Since the first Apollo mission in 1969, astronauts have since reported strange flashes of light on the surface of the moon that seems to come out of nowhere.
Many scientists have made speculations about the cause and possible origins of the flashing lights but none of them have ever come close to being a definitive explanation.
However, there are some theories that may hold a little weight in explaining the occurrence of these strange flashes. So, in today’s video we are exploring some of the theories as we try to figure out these mysterious flashes of light on the surface of the moon.
THE COSMIC RAY CONUNDRUM
As mentioned earlier, astronauts since the first moon landing by Apollo 11 have reported sighting s of flashing lights on the moon’s surface. What’s strange about it is that they have reported these flashes even when their eyes are closed.
In one documentary, the lights were allegedly seen by several of the Apollo astronauts as they approached the moon.
An astronaut named Charles Duke shares his experience and narrates, “I’m having these light flashes. I’m seeing this, like, light flashing in my eyeballs.”
Astronauts who have encountered the lights would describe it as white flashes but there are others that have reported back after encountering lights in different colours such as blue and yellow; and in almost all instances, after they have come back home to earth, astronauts who have come across these lights would still see these flashes under various lighting conditions.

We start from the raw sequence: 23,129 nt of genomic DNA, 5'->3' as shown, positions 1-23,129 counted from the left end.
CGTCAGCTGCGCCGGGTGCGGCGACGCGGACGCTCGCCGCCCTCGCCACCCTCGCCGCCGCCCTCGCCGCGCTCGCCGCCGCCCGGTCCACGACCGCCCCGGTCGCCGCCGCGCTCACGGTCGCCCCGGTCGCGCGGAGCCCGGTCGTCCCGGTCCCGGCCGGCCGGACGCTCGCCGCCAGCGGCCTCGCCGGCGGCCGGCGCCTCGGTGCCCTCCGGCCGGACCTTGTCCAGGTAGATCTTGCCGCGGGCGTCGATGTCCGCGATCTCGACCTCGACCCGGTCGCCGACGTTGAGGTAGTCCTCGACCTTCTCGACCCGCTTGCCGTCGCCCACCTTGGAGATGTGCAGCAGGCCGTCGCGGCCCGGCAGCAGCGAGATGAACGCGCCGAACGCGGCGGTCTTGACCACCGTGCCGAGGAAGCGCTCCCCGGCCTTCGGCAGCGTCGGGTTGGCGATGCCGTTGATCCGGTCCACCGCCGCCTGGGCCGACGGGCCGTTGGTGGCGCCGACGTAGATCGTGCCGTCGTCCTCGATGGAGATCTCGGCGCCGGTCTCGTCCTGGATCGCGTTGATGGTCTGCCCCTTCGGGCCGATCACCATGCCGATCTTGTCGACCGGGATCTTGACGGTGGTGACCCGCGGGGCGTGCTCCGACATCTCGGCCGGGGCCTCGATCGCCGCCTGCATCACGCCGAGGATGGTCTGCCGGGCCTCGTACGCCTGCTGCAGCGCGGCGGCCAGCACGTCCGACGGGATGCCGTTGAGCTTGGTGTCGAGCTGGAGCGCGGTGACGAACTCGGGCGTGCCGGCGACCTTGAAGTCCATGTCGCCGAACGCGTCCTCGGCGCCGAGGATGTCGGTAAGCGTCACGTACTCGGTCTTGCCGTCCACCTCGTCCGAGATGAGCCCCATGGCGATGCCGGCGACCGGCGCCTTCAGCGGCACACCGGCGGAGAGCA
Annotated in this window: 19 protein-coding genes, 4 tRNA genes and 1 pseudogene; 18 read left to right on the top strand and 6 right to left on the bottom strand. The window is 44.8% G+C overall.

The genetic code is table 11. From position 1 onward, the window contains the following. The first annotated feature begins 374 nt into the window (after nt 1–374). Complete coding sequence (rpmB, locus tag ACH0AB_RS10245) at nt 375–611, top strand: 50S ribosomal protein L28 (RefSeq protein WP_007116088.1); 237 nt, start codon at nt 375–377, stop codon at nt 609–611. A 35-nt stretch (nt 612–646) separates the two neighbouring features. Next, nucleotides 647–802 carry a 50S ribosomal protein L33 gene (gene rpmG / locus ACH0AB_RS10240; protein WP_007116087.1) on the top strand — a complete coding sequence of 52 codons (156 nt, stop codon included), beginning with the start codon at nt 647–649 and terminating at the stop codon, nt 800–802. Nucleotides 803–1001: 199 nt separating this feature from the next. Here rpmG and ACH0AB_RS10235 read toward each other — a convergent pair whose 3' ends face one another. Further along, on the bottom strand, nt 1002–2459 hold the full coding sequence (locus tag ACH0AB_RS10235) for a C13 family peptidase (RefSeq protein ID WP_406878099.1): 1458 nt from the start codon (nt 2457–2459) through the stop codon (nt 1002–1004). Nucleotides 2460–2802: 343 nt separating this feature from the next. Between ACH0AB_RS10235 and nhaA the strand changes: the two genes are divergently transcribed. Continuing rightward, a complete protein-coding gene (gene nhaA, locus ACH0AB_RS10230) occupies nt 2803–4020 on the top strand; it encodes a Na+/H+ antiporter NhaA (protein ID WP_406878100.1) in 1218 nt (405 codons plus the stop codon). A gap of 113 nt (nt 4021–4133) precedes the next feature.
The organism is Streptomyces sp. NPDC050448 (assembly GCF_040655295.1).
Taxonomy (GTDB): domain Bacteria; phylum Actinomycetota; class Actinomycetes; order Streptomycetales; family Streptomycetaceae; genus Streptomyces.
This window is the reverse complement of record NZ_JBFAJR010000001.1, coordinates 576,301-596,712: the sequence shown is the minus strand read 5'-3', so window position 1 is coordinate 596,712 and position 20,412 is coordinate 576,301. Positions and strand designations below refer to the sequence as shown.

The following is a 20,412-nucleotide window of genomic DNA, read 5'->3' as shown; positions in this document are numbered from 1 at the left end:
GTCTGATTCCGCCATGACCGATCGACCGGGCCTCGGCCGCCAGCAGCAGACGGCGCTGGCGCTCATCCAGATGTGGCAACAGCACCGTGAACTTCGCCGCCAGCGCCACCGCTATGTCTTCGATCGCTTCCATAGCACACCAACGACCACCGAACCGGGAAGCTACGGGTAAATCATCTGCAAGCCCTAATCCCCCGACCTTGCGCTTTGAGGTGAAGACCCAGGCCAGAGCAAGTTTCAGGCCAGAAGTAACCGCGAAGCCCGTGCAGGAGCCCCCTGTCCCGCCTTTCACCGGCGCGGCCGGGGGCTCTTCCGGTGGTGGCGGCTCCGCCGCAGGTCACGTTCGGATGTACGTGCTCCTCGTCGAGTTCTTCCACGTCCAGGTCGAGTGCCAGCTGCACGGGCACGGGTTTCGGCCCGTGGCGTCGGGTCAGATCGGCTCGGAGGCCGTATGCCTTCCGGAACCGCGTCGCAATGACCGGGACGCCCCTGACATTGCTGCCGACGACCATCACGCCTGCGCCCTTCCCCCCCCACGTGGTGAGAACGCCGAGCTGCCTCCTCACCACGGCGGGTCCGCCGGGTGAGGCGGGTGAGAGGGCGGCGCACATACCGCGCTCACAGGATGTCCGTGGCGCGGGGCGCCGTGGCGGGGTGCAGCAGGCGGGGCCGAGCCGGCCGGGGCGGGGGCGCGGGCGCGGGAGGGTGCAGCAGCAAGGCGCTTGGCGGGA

A theory explains why these astronauts are seeing what they were seeing and it all points towards cosmic rays.
Defined as a “highly energetic atomic nucleus or particle that travels through space at a speed close to that of light”, these rays – and how they interacted with the human optic nerve – are responsible for the eyes seeing strange lights in varying degrees of colours depending on how much radiation from cosmic rays the optic nerve has absorbed.
To test this theory, engineers put together an experiment involving a black box that can be worn as a helmet. The box would then have sensors that would detect the presence of cosmic rays.